(Hopefully) good sports essays and observations for good sports by a guy who tries (and can sometimes fail) to be a good sport.


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Thursday, January 29, 2009

The City of Philadelphia Should Give Up Its Luxury Boxes

Reports out of Philadelphia are that the city is facing a $1 billion budget shortfall. The city also has a significant underfunded pension liability. So, the city has been considering all sorts of budget cuts, including closing libraries.

But, so far, the city's luxury boxes at Citizen Bank Park, Lincoln Financial Field and the Wachovia Center remain untouched. Apparently, at a cost of $500,000 per year, they're just doing too much good to give up.


Daniel Rubin of the Philadelphia Inquirer suggests that the city does just that -- gives them up.

He's right, of course. How can you argue with that line item when the city is considering cutting basic services, including a reduction in the frequency of trash collection? Would you want to close a library at the expense of keeping luxury boxes? How do the luxury boxes replace a library that for some kids is the only quiet, totally safe place in their neighborhoods?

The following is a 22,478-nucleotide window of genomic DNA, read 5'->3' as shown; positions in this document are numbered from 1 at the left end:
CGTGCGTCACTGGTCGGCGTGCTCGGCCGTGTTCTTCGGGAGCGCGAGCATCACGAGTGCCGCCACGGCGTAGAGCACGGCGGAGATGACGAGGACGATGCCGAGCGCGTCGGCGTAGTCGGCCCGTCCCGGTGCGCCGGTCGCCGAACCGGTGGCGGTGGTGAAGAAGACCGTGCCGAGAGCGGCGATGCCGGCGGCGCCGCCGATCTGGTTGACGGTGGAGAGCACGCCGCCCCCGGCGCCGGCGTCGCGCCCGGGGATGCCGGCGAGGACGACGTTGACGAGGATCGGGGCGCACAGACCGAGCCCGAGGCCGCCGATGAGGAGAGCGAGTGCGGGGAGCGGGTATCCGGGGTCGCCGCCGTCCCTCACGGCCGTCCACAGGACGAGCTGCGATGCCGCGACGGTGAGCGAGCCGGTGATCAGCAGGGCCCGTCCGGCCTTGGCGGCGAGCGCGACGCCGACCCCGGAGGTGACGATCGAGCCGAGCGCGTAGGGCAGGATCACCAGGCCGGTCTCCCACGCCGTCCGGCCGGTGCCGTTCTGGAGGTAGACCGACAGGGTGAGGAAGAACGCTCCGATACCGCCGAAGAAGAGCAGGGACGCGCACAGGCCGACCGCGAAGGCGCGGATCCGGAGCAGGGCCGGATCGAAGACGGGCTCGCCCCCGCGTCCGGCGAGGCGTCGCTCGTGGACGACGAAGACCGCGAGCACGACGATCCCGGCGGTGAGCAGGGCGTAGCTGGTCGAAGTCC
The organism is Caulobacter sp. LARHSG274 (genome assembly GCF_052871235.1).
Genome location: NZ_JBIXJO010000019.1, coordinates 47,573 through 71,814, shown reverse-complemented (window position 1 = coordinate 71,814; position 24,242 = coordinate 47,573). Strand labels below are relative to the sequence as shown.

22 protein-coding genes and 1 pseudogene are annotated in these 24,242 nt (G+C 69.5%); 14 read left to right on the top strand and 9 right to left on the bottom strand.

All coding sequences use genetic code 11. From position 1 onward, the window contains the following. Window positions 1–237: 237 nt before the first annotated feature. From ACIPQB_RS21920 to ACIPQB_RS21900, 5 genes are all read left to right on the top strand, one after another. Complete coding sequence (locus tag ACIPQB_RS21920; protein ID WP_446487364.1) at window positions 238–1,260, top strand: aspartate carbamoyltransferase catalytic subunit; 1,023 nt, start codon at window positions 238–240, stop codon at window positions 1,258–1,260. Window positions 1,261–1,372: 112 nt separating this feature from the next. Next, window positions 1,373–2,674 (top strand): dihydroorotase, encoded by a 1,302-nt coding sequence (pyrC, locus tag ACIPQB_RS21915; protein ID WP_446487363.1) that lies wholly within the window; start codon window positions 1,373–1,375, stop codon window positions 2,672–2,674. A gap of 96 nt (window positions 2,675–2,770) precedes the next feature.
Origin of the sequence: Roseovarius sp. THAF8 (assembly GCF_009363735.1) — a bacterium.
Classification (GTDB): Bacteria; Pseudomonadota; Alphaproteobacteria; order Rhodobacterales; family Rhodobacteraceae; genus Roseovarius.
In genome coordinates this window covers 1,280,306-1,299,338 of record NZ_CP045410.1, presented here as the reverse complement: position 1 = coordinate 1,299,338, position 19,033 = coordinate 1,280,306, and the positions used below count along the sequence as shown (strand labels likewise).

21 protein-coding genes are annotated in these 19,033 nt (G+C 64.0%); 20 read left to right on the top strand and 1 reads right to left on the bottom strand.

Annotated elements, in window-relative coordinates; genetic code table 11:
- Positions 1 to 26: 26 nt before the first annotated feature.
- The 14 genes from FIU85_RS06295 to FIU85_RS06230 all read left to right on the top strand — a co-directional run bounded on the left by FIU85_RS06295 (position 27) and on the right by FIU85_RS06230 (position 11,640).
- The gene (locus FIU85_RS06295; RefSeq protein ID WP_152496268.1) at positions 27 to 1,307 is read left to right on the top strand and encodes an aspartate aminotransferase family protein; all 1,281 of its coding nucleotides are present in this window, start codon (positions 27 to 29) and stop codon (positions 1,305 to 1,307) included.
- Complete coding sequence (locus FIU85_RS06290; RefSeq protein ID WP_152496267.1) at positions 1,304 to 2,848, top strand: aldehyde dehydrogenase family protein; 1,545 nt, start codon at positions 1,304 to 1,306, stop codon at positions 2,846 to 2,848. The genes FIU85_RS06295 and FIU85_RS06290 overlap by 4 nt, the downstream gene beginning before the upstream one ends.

Now, I'm sure that the city puts some of the tickets to good use and gives them to people as rewards for achievement in the schools, as tributes to families of fallen police officers and the like. I think that the teams, themselves, could be relied upon for some sort of largesse that would fill that void. The city, itself, should cut the expense. That's 1/2 of 1% of what they're trying to save on costs, but it's a start.

The time for indulgences like this evaporated when the banking system had its heart attack in the fall of 2008. We're now immersed in a different reality, where everyone, and not just the millionaires next door, must live beneath his means.

Including a city known for making more than its share of mistakes with its spending habits.


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